By Professor Laurie Levenson
This op-ed was originally published by the Los Angeles Daily Journal.
Last month, The New York Times published an editorial calling on law schools to help fill the "justice gap" by training all law students in public advocacy. See N.Y. Times, "Addressing the Justice Gap" (Aug. 23). The "justice gap" represents America's failure to provide meaningful access to justice for low-income litigants. According to a report by the Carnegie Foundation, four-fifths of low-income people in the United States have little way to obtain the representation they need in order to succeed in our justice system. These litigants cannot afford a lawyer; without a lawyer, they stand little chance to win their cases.
While the Sixth Amendment provides indigent defendants in criminal cases with the right to appointed counsel (Gideon v. Wainright, 372 U.S. 335 (1963); Johnson v. Zerbst, 304 U.S. 58 (1938)), there is no such right in civil cases. Just this term, the U.S. Supreme Court held in Turner v. Rogers, 131 S.Ct. 2507 (2011), that even when a civil litigant faces incarceration for civil contempt, there is still no automatic right to counsel. So long as there are adequate procedures to govern the proceedings, civil litigants must provide for themselves.
The net result is that many people in society, often the most vulnerable among us, are unrepresented in the civil justice system. Among these individuals are immigrants, prisoners and those whose civil rights have been violated.
At the same time, there is a desperate need to provide practical education to law students to prepare them for the "real world" experiences they will face after graduating. See William M. Sullivan, "Educating Lawyers: Preparation for the Profession of Law" (Jossey-Bass 2007). After more than 25 years of teaching, it has become abundantly clear to me that there is only so much that a student can learn from a book. To become a "real" lawyer - a lawyer who is prepared to interact with and fight for a client's interests - a student must be given the practical experience in law school of working on real cases. We need to teach our students to be "lawyers," not just students of the law.
It is for this reason that Loyola Law School, Los Angeles is adding to its already extensive roster of clinical programs a new advocacy center whose mission is to provide access to justice for the most vulnerable among us. This center will focus on individuals from segments of society who have traditionally been under-represented due to status, deficits in education or income, or other barriers that hinder access to the legal system. Our goal is to help fill the "justice gap" and to graduate compassionate, rigorous attorneys who are committed to resolving legal problems effectively, responsibly and ethically.
This Wednesday, at 1:15 p.m., Loyola Law School will proudly dedicate its new Alarcón Advocacy Center, named in honor of U.S. Court of Appeals Judge Arthur L. Alarcón. At an event open to the community, Justice Anthony M. Kennedy will provide the keynote address and Mayor Antonio Villaraigosa will recognize the new center's contribution toward helping to meet the legal challenges of our community.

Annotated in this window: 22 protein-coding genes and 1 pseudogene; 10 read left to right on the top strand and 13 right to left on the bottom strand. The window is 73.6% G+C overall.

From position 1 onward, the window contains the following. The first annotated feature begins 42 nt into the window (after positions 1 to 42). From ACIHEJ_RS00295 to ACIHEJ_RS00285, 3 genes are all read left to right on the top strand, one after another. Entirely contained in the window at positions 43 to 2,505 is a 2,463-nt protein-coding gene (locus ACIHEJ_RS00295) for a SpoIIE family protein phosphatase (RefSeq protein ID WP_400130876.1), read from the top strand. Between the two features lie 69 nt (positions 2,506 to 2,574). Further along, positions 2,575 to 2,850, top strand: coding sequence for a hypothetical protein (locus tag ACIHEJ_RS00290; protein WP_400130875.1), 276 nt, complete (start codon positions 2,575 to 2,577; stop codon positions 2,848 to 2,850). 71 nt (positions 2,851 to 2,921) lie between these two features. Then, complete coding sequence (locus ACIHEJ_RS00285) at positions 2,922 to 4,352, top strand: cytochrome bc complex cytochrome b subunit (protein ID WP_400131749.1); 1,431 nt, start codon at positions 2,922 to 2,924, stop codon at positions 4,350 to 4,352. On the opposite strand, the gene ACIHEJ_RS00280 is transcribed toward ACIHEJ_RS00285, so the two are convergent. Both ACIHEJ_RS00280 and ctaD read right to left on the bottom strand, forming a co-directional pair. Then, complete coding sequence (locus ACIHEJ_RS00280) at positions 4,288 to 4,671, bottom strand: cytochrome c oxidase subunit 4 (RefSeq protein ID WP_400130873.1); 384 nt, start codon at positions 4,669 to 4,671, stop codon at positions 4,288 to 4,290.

In particular, the Alarcón Advocacy Center will host Loyola's Project for the Innocent, a clinic that provides representation for inmates who claim they have been wrongfully convicted. Focusing on cases that do not involve DNA, students must interact with clients in the most challenging of circumstances, conduct intensive investigations, master the labyrinth of statutes and cases forming the law of habeas corpus, and appear in court on behalf of these clients. The students' work serves two important purposes: It provides representation for inmates who have neither the background nor resources to represent themselves in these cases, and it helps the courts by improving the pleadings that the court must review when deciding habeas cases.
The center also has a Capital Habeas Litigation Clinic in which students, working under the supervision of the Federal Public Defender's Office, assist in the habeas representation of inmates on California's death row. San Quentin bears little resemblance to the Ivory Tower, and students immediately appreciate that the challenges of being a lawyer have little to do with memorizing legal principles from a book.
The Alarcón Advocacy Center will also host a clinic to allow students, under the supervision of local counsel, to represent pro se litigants before the 9th U.S. Circuit Court of Appeals and the California Court of Appeal. The "justice gap" is not just a gap in representation before the trial courts. There is also a dearth of lawyers to handle low-income cases as they wind their way through the appellate courts.
Finally, the Alarcón Advocacy Center provides a home for a Civil Rights Clinic focusing on prisoner civil rights litigation and an Immigration Clinic providing assistance for clients who seek relief from removal and deportation. Both of these clinics are particularly important in Southern California, where our prisons are overflowing and one third of our population is foreign-born.
The Carnegie Report is right. There is much to do. And students are eager to do it. Challenging our students to step into the world of public advocacy is a step toward closing the "justice gap." Especially at this time in American history, when so many have been devastated by the economic downturn, the opportunity to launch students into the world of public service has become a moral and educational imperative.
We are fortunate that a wonderful leader in our legal community, Judge Alarcón, has provided the inspiration and guidance to create this center. With the support of the legal community, we can close the shameful gap despite the tremendous cutbacks in the funding of legal aid programs. As our students would say: "Just Do It!"